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Letter 2104

Gray, Asa to Darwin, C. R.

[c. 24 May 1857]

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    Discusses difficulties involved in deciding which genera are protean in the light of some comments by H. C. Watson.

Transcription

Now about Protean genera, and Mr. Watson's very proper discriminations. For want of these discriminations, my hasty list of “variable genera” can be of little use.

As to Mr. Watson's three Categories, the 2d & 3d differ only in degree, and I see not how to draw any clear line of distinction between them. Where “species are so close that it is highly difficult to say whether … etc.”—there it must “become difficult to say where one species begins and another ends”. This, certainly i.e. Categories 2 & 3,—is what I had in view, with also an eye to the Category no 1.— For, see you, Mr. Watson cites Carex & Ranunculus under this head. Now Carex, viewed according to Dr Boott, is a good case in point. The species very difficult to distinguish by reason of their similarity, but not remarkably variable; because he regards almost every definable form as a separate species. But if Dr Hooker were to elaborate the genus, how would it be? Would it not fall at once into no. 3? Potamogeton, would be placed by Mr. Tuckerman under no 1. —by me under no. 3. etc—

As to Ranunculus—what I call R. repens (though, I wish I were surer it is the European sp.) figures as a dozen in books; and where I limit it, I am not clear about its boundaries, on one side. Several of the other species vary a good deal, but none are so very proteiform. Dr Hooker, who refers our R. abortivus (I doubt if rightly) to R. auricomus, would rank Ranunculus under no. 2 or no. 3, incontinently.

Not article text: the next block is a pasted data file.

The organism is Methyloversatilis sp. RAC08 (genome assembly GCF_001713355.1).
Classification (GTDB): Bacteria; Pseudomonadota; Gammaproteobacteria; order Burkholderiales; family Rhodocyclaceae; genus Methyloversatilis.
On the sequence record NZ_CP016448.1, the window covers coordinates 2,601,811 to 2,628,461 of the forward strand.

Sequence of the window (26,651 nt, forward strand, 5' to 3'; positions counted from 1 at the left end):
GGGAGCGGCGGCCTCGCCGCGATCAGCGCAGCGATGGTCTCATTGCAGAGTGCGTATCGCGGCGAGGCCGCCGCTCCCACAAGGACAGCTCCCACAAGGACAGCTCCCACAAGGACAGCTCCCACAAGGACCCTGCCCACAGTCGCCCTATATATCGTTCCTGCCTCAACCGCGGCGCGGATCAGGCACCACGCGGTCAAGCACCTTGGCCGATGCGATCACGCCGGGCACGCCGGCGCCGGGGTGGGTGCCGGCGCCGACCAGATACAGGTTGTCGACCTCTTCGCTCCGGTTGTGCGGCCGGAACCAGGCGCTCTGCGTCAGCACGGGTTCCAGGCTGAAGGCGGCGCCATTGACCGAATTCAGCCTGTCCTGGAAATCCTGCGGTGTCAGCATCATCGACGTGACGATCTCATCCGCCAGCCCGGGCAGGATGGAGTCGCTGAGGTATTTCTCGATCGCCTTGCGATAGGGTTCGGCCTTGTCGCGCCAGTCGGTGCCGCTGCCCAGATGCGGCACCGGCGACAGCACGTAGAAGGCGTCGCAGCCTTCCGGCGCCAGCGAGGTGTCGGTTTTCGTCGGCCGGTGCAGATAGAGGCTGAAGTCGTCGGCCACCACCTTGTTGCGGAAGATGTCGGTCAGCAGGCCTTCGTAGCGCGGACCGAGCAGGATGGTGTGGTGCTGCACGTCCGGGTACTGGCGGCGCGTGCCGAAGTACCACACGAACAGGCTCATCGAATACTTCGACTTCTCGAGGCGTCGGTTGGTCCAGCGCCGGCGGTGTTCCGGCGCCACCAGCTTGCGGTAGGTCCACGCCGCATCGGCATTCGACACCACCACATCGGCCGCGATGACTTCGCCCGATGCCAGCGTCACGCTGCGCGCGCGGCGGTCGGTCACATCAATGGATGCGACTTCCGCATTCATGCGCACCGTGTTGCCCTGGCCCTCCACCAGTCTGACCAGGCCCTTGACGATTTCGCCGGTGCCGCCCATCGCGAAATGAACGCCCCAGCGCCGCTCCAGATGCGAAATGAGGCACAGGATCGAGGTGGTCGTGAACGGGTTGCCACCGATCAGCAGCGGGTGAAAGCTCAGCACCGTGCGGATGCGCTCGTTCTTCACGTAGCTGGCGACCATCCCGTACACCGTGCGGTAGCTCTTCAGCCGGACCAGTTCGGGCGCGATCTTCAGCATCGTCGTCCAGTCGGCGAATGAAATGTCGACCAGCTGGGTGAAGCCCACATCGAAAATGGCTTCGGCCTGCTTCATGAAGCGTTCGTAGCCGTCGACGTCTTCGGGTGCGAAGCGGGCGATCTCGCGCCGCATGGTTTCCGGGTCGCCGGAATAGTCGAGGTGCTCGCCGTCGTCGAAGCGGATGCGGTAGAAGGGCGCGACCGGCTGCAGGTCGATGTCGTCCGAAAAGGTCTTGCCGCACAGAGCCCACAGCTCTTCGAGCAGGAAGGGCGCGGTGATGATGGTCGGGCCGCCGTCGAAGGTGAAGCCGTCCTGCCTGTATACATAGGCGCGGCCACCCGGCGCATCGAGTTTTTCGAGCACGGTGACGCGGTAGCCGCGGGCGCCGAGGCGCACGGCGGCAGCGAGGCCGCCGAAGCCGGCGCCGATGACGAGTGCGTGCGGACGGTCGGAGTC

So you must take my list, especially the underscored names, in the rough, as including those genera that I find most difficulty with here, in the complete limitation of the species,—or some of them, either, because of the great variability of a certain species, or the very close approximation of a greater number of species.—

I should say the greater part of those underscored in my list were of the former sort.—excluding, Liatris, Eupatorium, Solidago? Salix, & Populus,—& Carex.

I have not time just now to put my mind on the subject, however, and must close my rambling letter without reading it over.

Kindly give me any remarks that strike you, on reading over my last article,—which I sent you Journal sheets of. Your letters are always most instructive to me, and I only regret I have not the opportunity to think and write more upon the topics they bring up.—

Kindly post the 3 enclosed letters, and believe me to remain

Ever Yours | A. Gray

    Footnotes Add

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    f1 2104.f1
    The date of the letter is conjectured from Gray's reference in letter from Asa Gray, 1 June 1857, to having ‘despatched’ a letter to CD ‘last week’ and from CD's endorsement, which probably records the date of receipt (see CD's annotations).
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    f2 2104.f2
    CD had returned Gray's list of protean genera (letter from Asa Gray, 16 February 1857); he had also sent Hewett Cottrell Watson's comments on this list to Gray (see letters from H. C. Watson, 10 March 1857 and from H. C. Watson to Asa Gray, 13 March 1857).
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    f3 2104.f3
    See letter from H. C. Watson, 10 March 1857.
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    f4 2104.f4
    Francis Boott was a specialist on the genus Carex.
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    f5 2104.f5
    Edward Tuckerman had worked on Potamogeton in 1849 (Tuckerman 1849).
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    f6 2104.f6
    Gray had sent CD the third part of A. Gray 1856–7 (see letter to Asa Gray, 9 May [1857]).
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    f7 2104.f7
    CD refers to the chapter of his species book on ‘Variation under nature’ (Natural selection, pp. 92–171).
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